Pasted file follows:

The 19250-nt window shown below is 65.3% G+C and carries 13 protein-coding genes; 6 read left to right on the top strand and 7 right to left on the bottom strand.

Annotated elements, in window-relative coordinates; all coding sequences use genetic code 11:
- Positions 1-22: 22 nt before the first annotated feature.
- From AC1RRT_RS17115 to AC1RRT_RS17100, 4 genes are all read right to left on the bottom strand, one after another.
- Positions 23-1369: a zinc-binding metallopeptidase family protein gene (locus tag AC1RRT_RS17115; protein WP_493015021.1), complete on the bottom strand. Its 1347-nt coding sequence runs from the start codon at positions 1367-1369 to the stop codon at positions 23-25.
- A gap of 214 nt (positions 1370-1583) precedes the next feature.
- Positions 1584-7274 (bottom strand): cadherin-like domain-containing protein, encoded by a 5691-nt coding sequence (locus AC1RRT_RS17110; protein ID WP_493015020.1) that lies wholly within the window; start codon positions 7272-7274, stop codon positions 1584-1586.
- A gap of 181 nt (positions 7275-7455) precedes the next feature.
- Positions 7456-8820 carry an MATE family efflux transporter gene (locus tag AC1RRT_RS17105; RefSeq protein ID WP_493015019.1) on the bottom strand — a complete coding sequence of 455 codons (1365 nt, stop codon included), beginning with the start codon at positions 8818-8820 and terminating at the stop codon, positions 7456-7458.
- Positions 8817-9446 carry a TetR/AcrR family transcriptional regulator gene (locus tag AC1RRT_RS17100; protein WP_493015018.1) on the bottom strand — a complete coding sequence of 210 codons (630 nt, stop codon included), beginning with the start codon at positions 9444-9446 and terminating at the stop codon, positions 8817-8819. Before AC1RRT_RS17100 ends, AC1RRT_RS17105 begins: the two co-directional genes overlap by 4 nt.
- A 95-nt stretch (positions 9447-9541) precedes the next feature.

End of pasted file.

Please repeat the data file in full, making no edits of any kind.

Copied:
The 19250-nt window shown below is 65.3% G+C and carries 13 protein-coding genes; 6 read left to right on the top strand and 7 right to left on the bottom strand.

Annotated elements, in window-relative coordinates; all coding sequences use genetic code 11:
- Positions 1-22: 22 nt before the first annotated feature.
- From AC1RRT_RS17115 to AC1RRT_RS17100, 4 genes are all read right to left on the bottom strand, one after another.
- Positions 23-1369: a zinc-binding metallopeptidase family protein gene (locus tag AC1RRT_RS17115; protein WP_493015021.1), complete on the bottom strand. Its 1347-nt coding sequence runs from the start codon at positions 1367-1369 to the stop codon at positions 23-25.
- A gap of 214 nt (positions 1370-1583) precedes the next feature.
- Positions 1584-7274 (bottom strand): cadherin-like domain-containing protein, encoded by a 5691-nt coding sequence (locus AC1RRT_RS17110; protein ID WP_493015020.1) that lies wholly within the window; start codon positions 7272-7274, stop codon positions 1584-1586.
- A gap of 181 nt (positions 7275-7455) precedes the next feature.
- Positions 7456-8820 carry an MATE family efflux transporter gene (locus tag AC1RRT_RS17105; RefSeq protein ID WP_493015019.1) on the bottom strand — a complete coding sequence of 455 codons (1365 nt, stop codon included), beginning with the start codon at positions 8818-8820 and terminating at the stop codon, positions 7456-7458.
- Positions 8817-9446 carry a TetR/AcrR family transcriptional regulator gene (locus tag AC1RRT_RS17100; protein WP_493015018.1) on the bottom strand — a complete coding sequence of 210 codons (630 nt, stop codon included), beginning with the start codon at positions 9444-9446 and terminating at the stop codon, positions 8817-8819. Before AC1RRT_RS17100 ends, AC1RRT_RS17105 begins: the two co-directional genes overlap by 4 nt.
- A 95-nt stretch (positions 9447-9541) precedes the next feature.